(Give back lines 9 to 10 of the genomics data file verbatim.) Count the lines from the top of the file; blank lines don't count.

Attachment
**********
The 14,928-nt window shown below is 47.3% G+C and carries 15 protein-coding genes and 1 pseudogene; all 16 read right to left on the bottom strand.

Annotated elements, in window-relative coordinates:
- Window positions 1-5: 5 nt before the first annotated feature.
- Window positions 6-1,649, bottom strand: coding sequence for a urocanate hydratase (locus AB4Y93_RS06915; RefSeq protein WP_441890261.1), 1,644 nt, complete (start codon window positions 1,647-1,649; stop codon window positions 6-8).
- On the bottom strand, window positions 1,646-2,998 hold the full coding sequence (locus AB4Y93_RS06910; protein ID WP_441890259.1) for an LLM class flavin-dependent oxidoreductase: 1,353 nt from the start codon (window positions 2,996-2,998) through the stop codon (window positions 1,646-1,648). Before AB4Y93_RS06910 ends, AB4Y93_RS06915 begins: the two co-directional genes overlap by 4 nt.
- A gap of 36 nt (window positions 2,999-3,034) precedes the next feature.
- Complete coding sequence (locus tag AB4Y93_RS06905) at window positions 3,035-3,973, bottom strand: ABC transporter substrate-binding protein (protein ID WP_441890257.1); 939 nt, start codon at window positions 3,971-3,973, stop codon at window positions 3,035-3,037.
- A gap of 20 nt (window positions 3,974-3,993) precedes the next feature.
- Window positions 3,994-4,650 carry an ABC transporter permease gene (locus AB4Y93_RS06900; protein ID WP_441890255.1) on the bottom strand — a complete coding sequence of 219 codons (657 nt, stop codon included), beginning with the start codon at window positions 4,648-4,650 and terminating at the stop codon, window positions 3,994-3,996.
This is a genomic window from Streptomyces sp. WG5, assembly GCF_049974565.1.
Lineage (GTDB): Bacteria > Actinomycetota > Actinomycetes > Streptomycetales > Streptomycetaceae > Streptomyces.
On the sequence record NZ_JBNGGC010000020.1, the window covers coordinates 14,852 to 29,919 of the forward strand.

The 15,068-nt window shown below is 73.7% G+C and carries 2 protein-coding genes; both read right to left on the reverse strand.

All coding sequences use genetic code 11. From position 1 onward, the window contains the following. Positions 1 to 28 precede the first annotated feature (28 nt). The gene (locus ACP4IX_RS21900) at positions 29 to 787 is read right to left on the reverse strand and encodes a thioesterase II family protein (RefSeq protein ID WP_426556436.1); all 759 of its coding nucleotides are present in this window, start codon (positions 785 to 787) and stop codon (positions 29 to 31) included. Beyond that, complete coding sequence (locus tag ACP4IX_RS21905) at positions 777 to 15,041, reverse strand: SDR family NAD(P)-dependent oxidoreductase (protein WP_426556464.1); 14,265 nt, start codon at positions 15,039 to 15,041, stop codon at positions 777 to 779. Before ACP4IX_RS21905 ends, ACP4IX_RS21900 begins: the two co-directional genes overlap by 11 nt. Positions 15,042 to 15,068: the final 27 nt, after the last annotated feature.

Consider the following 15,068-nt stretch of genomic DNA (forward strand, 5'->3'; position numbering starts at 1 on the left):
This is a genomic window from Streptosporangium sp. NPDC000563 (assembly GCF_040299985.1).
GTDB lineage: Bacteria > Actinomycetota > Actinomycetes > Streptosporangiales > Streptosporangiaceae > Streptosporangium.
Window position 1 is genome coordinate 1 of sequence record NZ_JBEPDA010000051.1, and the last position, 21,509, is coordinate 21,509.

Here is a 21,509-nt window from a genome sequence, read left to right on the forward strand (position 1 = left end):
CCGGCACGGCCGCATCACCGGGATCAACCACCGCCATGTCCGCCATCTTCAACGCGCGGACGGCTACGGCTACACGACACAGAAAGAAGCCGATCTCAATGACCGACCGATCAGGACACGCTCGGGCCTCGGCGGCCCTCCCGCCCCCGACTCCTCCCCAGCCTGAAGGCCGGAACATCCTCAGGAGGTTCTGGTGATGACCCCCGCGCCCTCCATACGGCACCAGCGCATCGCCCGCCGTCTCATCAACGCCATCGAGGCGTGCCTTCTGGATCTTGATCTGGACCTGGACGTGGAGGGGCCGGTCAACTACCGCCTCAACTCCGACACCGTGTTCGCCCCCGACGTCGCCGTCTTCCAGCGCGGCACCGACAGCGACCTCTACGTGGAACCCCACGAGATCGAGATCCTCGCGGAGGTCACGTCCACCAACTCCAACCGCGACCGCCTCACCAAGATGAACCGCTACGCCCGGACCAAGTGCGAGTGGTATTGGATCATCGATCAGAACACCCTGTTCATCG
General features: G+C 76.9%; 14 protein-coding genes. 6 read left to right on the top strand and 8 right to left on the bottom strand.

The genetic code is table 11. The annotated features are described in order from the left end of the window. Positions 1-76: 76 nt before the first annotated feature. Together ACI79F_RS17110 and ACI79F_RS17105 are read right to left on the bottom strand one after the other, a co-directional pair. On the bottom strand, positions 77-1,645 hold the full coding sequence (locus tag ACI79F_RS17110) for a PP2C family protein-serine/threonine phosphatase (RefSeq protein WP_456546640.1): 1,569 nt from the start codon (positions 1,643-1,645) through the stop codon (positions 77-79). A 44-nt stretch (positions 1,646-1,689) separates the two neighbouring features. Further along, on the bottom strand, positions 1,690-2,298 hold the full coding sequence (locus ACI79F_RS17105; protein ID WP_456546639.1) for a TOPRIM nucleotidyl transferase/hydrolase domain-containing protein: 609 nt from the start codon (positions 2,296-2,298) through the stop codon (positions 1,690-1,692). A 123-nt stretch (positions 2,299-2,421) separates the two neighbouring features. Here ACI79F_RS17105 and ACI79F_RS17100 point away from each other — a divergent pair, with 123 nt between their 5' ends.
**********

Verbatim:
- Window positions 3,994-4,650 carry an ABC transporter permease gene (locus AB4Y93_RS06900; protein ID WP_441890255.1) on the bottom strand — a complete coding sequence of 219 codons (657 nt, stop codon included), beginning with the start codon at window positions 4,648-4,650 and terminating at the stop codon, window positions 3,994-3,996.
This is a genomic window from Streptomyces sp. WG5, assembly GCF_049974565.1.